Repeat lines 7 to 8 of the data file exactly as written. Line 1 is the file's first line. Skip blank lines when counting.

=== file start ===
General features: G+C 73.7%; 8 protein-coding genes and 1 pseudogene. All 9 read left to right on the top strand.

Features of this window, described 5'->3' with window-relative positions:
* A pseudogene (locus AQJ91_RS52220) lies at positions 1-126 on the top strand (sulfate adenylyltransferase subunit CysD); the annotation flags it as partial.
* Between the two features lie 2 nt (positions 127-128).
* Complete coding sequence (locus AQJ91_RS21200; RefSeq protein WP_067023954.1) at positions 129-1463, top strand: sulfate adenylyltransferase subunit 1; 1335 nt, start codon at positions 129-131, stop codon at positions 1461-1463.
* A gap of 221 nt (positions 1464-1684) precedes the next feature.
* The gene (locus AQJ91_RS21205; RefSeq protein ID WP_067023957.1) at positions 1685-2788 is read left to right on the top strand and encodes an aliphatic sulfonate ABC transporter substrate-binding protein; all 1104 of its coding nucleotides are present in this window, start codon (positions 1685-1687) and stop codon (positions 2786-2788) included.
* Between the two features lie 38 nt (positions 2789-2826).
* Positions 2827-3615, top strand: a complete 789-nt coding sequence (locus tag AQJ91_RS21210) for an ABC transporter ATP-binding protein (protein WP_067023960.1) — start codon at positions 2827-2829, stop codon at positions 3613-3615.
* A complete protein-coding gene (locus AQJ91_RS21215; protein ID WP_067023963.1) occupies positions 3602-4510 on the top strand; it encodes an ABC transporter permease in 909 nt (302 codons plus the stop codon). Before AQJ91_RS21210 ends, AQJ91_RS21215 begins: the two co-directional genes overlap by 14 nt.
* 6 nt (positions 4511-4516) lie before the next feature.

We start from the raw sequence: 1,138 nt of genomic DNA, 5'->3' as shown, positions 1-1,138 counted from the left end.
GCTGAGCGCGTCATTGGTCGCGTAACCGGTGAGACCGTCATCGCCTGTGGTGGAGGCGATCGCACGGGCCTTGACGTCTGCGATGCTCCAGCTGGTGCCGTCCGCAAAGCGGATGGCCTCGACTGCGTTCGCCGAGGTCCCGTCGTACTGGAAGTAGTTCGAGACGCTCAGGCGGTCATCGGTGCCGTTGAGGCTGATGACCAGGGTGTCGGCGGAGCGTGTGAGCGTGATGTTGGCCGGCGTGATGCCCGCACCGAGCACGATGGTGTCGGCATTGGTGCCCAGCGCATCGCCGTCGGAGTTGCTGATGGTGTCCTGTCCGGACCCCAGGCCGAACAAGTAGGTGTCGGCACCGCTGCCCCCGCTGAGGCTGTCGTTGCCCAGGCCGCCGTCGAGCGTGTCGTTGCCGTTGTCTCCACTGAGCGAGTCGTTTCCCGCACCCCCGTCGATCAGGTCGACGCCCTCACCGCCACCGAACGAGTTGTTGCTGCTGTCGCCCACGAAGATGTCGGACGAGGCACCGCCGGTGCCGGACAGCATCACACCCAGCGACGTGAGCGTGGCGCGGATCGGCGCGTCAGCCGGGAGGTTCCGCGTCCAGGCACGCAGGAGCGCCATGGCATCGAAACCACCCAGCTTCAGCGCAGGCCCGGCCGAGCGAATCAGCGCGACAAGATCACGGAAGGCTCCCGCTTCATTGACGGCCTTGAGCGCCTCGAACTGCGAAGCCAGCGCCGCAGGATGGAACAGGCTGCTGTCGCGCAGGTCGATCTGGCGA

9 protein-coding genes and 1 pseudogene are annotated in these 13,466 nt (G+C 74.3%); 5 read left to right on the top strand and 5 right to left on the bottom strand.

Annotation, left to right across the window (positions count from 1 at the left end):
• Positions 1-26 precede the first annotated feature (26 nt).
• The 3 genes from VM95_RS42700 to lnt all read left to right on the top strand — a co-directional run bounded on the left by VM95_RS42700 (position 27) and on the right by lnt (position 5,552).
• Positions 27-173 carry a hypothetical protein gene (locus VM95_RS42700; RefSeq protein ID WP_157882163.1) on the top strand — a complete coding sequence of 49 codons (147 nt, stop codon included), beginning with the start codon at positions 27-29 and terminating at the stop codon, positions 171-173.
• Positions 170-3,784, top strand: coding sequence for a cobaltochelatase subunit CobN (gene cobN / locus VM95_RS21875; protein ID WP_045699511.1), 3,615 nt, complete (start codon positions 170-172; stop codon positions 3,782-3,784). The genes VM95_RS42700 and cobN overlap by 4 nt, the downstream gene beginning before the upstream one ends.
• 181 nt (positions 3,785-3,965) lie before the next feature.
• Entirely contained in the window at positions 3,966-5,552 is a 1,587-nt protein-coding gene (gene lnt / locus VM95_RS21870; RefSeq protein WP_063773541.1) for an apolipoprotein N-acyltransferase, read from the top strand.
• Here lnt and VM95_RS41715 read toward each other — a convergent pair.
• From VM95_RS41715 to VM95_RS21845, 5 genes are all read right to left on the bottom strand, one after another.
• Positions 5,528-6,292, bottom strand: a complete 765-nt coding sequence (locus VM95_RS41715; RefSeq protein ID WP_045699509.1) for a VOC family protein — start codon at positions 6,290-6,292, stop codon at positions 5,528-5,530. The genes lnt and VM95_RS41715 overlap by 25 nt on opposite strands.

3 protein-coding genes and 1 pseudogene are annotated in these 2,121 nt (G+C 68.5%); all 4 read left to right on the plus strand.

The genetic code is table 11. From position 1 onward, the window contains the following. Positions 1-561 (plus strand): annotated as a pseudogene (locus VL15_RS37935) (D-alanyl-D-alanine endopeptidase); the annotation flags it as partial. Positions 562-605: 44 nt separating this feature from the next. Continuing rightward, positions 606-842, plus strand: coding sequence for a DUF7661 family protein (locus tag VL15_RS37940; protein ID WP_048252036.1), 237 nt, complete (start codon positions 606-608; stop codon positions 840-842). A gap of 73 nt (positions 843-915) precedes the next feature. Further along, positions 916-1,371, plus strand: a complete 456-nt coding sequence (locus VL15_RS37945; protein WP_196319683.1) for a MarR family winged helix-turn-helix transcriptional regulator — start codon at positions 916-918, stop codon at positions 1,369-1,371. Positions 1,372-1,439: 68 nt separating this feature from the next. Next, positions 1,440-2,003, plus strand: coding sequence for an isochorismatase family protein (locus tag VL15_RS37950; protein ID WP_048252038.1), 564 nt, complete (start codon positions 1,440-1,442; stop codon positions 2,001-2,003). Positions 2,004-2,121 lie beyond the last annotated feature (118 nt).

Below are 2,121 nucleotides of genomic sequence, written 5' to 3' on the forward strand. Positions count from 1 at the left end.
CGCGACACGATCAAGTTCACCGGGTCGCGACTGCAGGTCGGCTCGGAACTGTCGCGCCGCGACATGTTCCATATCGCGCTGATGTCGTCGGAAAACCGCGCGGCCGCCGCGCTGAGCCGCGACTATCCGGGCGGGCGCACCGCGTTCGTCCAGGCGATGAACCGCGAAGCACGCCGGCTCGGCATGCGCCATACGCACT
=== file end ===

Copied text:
* The gene (locus AQJ91_RS21205; RefSeq protein ID WP_067023957.1) at positions 1685-2788 is read left to right on the top strand and encodes an aliphatic sulfonate ABC transporter substrate-binding protein; all 1104 of its coding nucleotides are present in this window, start codon (positions 1685-1687) and stop codon (positions 2786-2788) included.
* Between the two features lie 38 nt (positions 2789-2826).